Creative Commons Canada Participates in the Open Government Licence Consultation

Written by Kent on 4th February 2013

In response to the Government of Canada's call for comments on the Proposed Open Government Licence Agreement, Creative Commons Canada submitted the feedback posted below. The government plans to apply this licence to many of the hundreds of thousands of copyrighted works that it shares with the Canadian public. We feel it is important that the government ensures its licence is "Creative Commons friendly" so that everyone may enjoy these public materials and freely remix them with existing Creative Commons works. Our commentary adds our voice to other excellent feedback from the Open Definition Advisory Council, Herb Lainchbury and Teresa Scassa.


We are pleased at the opportunity toprovide feedback on the proposed Open Government Licence – Canada (OGL-C). At Creative Commons Canada, we work together with the internationally-focused Creative Commons organization and other affiliates from around the world in our mission to help people freely, legally and easily share copyrighted works. Our core project is a suite of open licences which governments, authors, artists, educators and others use daily to share a cumulative total of more than 400 million works. We hope that our feedback, which we base on our experiences from assisting draft and maintain the popular Creative Commons licences through several iterations of refinements and improvements, will prove useful to the Government of Canada in its own attempts to establish an open licence that allows Canadians to access and share government works.

First of all, we welcome the improvements that the OLG-C achieves over the present one applied to the federal open data portal. We further commend the attempts made by the Government of Canada to reach out to other governments in drafting this licence, as we feel this step is extremely important in order to mitigate the growing problem of licence proliferation in Canada. The present situation is certainly an ever-growing concern: the more than twenty different licences which municipal, provincial, and the federal government apply to their works pose major barriers for citizens trying to combine works from different sources.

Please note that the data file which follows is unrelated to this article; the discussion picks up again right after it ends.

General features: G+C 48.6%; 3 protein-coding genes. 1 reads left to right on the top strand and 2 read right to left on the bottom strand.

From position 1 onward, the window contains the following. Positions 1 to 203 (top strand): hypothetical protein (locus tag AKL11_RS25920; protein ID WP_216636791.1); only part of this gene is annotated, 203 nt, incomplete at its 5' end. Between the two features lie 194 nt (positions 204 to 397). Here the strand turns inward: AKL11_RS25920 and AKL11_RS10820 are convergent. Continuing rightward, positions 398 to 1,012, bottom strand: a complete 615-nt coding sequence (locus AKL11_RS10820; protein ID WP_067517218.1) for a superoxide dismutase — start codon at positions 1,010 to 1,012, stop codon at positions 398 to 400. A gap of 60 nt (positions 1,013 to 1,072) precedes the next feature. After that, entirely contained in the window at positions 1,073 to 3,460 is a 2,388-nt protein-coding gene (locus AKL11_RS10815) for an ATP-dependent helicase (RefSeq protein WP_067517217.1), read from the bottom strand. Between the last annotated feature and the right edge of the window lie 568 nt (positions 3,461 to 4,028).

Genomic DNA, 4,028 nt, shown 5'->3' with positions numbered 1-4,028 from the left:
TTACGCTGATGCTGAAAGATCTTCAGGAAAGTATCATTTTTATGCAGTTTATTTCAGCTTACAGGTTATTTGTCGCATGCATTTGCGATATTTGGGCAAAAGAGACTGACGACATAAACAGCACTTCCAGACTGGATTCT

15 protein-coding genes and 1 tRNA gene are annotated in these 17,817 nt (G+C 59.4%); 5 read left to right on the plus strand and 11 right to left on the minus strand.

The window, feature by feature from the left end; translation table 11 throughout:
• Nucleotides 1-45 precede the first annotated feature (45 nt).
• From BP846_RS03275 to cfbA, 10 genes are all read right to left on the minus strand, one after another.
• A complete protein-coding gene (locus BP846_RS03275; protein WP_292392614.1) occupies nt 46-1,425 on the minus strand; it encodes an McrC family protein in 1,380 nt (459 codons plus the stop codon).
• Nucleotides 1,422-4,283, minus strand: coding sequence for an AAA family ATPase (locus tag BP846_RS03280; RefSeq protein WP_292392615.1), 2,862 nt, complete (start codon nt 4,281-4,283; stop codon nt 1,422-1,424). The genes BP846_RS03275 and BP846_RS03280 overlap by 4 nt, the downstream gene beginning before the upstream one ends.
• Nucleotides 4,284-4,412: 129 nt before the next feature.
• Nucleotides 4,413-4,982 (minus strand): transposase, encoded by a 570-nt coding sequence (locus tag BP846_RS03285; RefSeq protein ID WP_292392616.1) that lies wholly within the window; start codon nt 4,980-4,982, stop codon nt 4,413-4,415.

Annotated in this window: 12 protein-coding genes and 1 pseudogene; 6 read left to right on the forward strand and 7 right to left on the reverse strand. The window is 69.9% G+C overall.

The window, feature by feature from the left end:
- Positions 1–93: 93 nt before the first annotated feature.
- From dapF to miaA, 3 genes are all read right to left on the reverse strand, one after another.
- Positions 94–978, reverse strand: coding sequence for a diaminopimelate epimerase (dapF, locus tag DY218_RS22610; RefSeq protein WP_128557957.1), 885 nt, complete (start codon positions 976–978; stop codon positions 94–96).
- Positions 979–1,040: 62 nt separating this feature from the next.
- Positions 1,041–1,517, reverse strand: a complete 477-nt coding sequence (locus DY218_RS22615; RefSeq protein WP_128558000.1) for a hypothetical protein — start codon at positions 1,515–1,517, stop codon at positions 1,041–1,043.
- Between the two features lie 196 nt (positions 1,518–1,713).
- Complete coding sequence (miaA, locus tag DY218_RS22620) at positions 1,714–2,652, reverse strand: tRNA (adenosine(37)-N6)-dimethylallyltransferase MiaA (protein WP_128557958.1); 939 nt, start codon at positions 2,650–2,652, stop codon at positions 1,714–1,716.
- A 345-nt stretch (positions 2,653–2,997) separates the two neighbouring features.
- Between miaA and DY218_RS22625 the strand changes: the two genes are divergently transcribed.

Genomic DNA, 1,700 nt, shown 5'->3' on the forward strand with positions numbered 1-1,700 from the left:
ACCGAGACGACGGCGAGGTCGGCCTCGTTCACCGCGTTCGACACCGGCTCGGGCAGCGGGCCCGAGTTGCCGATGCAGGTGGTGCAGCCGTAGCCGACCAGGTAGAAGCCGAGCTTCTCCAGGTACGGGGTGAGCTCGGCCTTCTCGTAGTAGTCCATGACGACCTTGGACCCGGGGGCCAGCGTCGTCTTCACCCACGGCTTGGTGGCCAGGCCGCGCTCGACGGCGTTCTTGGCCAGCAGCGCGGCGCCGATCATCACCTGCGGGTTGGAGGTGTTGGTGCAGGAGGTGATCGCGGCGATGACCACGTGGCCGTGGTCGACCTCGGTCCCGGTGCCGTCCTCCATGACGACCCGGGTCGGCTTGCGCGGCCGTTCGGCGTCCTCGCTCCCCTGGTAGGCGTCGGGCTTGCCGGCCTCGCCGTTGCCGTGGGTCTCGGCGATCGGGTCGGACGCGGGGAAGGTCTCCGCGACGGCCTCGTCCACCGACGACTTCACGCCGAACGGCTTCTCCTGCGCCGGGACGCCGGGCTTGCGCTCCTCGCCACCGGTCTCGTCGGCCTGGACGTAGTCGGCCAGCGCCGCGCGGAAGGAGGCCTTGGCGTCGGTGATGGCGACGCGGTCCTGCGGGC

However, a few problems remain which may limit the “openness” of the licence and lower the usefulness of government works to citizens who wish to to study them, re-use them, and otherwise add value to these taxpayer-funded resources. In particular, we wish to bring the Government of Canada's attention to the three most problematic shortcomings: ambiguous compatibility with Creative Commons, potential barriers due to the mechanics of the do-not-suggest official status clause, and the attempt to license a database right.

With respect to the first concern, although we are excited that the government turned its attention to compatibility with Creative Commons licences, we find it unfortunate that the licence does not itself set out terms establishing such compatibility. This leaves users in uncertain legal territory when they attempt to combine government works with Creative Commons-licensed works. It is very difficult for users to identify how and whether the licences are, in fact, compatible. Further, there is no clear path for users to follow when they wish to re-release combined adaptations. It seems that a user might have to combine the terms of both licences – a legally challenging task and a very unwieldy prospect when a user wishes to combine works from dozens of different sources, thus needing to pile-on addition terms from each different source.